Questions I'm Asking Myself

At some point in our lives, whether it’s with our jobs, our relationships, or our once-passionate hobbies, we start getting comfortable doing the minimum. I’ve certainly been guilty of complacency over the course of my 39 years on this planet, and in retrospect I can see exactly how it happened. You start taking things for granted. You assume everything is going to keep coasting along, that things will just work themselves out automatically, and you drop your guard as a result. Then, from out of nowhere: BAM! You get hit with a right hook.

The consequences of complacency generally aren’t the result of one bad decision, however. While the knockout blow may seemingly strike from out of nowhere, the breadcrumb trail of willful ignorance generally paints a different picture in retrospect. Ultimately, the hair bands should have seen the grunge revolution coming, Kodak should have immediately embraced digital photography, and brick and mortar retailers should have paid better attention to online commerce from the start. Sure, hindsight is always 20/20, but if you keep yourself in tip-top shape and you stay on top of your game, you’ll never have to look in the rearview mirror. Laziness, overconfidence, and indifference, on the other hand, are a deadly trio.

Now that I’m back in the booze business, I try to ask myself a series of questions every morning in order to keep my mind sharp and my acumen up to speed. Despite numerous reports of what seems like limitless growth for whiskey, I try to punch holes in those numbers in order to get a look at what might be festering underneath. No matter how bright the future looks, you have to be ready. As an analogy, Slaughter’s debut album Stick It To Ya sold over 2 million copies in 1990, making it one of the biggest rock albums of the year. However, the band’s hotly anticipated 1992 follow up, The Wild Life, only went gold in comparison, eking out just over 500,000 copies despite the short timespan in between records. We all know what happened in between.

In order to be prepared for the next market shift, I’m trying to stay ahead of the curve by interrogating my mind:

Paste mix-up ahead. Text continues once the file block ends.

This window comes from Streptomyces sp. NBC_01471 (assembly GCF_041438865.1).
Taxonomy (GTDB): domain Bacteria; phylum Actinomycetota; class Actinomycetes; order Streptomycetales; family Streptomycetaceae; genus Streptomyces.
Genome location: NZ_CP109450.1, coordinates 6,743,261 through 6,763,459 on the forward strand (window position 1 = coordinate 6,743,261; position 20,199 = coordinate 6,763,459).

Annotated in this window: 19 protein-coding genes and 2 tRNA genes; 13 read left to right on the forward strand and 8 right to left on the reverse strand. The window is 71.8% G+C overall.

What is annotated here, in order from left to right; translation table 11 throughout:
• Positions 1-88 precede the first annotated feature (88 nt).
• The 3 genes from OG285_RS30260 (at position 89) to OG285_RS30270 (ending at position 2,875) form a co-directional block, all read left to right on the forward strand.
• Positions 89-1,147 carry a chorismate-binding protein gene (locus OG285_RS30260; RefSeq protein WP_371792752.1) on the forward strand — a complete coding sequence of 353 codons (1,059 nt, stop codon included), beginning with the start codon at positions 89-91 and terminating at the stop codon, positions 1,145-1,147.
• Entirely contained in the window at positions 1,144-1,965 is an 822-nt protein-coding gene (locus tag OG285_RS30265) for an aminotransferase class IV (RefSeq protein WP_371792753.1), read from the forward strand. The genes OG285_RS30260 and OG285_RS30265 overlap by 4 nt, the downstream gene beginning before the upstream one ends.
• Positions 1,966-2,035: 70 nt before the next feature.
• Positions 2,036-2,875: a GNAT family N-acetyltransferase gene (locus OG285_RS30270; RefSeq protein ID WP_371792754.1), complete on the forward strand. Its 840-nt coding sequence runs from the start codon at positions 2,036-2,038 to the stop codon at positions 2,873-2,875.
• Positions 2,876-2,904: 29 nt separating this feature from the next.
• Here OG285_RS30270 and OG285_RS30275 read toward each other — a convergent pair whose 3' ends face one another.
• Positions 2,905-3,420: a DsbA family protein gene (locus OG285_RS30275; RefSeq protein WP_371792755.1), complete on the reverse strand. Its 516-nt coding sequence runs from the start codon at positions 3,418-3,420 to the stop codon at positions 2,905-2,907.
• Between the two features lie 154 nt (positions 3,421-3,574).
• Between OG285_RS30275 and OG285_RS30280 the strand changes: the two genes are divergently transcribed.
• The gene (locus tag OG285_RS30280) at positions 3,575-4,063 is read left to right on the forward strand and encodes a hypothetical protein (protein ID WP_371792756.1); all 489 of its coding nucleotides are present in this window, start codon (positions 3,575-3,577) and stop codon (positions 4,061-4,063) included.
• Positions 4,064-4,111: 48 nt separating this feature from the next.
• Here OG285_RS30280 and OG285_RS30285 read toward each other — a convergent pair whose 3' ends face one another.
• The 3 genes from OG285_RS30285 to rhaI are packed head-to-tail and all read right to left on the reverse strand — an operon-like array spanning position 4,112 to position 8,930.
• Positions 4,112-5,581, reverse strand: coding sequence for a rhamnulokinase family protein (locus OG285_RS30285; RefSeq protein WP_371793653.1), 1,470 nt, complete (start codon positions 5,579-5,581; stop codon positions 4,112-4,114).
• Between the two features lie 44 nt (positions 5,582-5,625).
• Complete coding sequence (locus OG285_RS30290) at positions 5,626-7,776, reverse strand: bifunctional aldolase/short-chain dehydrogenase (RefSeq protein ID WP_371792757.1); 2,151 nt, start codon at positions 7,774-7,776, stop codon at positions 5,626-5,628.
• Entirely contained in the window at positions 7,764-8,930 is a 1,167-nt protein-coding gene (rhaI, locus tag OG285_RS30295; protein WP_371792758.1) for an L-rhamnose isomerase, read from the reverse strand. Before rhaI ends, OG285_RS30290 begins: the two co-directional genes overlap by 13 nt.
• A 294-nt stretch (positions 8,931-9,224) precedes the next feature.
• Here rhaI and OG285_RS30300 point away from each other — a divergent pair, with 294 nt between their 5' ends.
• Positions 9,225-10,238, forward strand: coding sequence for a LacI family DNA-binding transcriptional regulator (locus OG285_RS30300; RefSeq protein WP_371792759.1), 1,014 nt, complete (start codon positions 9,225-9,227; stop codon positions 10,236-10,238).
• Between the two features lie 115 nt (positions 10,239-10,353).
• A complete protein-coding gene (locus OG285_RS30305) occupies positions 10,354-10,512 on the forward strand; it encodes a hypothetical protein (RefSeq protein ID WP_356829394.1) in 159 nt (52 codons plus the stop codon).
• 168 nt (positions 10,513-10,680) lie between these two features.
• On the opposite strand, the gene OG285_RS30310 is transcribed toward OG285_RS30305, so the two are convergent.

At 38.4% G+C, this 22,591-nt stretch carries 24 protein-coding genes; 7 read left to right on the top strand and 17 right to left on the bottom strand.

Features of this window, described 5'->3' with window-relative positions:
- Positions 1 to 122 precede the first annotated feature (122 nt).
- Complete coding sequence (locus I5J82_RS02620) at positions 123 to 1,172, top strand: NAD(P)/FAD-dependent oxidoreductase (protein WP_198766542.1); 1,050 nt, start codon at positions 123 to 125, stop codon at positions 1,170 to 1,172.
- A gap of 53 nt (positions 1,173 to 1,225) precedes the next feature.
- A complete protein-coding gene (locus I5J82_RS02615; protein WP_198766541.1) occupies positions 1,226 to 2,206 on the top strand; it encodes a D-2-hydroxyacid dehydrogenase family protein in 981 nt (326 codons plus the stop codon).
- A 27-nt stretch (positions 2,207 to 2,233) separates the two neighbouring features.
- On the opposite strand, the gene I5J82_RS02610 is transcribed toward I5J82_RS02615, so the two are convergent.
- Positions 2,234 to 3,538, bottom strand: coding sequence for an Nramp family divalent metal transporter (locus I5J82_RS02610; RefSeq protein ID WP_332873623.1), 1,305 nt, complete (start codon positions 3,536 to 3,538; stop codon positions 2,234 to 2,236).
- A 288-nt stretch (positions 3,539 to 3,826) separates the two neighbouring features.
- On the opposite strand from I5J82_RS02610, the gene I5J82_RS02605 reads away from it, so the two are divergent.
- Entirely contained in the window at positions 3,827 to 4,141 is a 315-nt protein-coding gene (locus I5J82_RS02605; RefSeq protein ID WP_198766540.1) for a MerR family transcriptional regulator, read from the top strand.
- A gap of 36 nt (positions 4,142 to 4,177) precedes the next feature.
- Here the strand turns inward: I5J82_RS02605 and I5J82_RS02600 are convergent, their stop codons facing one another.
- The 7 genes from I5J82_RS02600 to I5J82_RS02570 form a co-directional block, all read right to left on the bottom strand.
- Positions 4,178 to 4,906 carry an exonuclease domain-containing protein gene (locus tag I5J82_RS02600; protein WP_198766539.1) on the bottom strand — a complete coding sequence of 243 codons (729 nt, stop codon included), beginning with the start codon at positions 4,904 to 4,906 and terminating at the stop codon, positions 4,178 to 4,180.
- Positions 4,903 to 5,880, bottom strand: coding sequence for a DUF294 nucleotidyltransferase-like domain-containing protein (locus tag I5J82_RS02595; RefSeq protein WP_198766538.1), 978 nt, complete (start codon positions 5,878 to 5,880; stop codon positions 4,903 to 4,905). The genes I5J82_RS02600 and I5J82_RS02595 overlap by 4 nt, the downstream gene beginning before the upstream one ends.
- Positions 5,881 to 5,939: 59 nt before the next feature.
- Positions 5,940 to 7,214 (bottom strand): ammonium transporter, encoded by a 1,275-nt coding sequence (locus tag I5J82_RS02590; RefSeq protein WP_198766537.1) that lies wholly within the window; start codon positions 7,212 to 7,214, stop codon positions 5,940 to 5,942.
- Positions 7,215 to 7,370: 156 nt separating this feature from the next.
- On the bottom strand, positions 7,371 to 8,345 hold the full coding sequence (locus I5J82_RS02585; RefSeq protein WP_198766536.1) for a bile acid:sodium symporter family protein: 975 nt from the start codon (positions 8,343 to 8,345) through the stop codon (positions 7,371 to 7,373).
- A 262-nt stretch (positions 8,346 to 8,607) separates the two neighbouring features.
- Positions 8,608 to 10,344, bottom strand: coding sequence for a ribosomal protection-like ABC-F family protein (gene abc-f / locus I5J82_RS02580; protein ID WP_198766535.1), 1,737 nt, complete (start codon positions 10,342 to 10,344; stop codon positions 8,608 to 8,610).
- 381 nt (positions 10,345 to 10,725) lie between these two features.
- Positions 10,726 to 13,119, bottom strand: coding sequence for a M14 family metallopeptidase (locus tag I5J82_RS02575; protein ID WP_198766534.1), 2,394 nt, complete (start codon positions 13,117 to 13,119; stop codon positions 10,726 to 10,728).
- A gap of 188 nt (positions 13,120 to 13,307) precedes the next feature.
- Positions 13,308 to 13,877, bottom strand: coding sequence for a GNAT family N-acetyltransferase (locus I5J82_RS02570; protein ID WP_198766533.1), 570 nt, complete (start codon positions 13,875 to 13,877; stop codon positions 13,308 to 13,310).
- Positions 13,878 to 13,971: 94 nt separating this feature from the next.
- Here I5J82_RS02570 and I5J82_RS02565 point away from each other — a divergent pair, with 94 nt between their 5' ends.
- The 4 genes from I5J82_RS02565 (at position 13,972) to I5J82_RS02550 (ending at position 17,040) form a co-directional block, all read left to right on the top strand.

• In a genre where the gold standards have become all but unattainable, what will get the next generation of whiskey drinkers fired up about the category? (HINT: it’s not rum)

  • How will people purchase and take possession of their booze in the year 2020? With an app? With a delivery service? And which online retailer will first solve the interstate shipping logistical puzzle by putting a licensed warehouse in each state?

  • Will 21 year olds even want to drink in five years? Or will they be too busy ingesting other chemicals that speak to their generation’s interests?

  • Bars and restaurants continue to drive creativity in consumption, but how many times can the same concept be reinvented before it becomes stale? How many cocktails can you Instagram before people stop caring?

  • Gin, once heralded as the renaissance spirit, is now such a bloated category that many retailers won’t even taste new expressions for purchase. How will craft whisky distilleries pay their bills if the spirit they’re making in the interim doesn’t sell?

  • How many sommeliers does it take to pay the rent for a one bedroom apartment in San Francisco? Six?

  • Can a community alone support an entire craft distillery? If so, would any craft distillery owner be satisfied with that limited income model?

  • Will the booze industry, with promises of limitless growth, eventually become so crowded and saturated that people have no choice but to go back to brick and mortar retail in order to find an actual human being that can help them navigate it?

-David Driscoll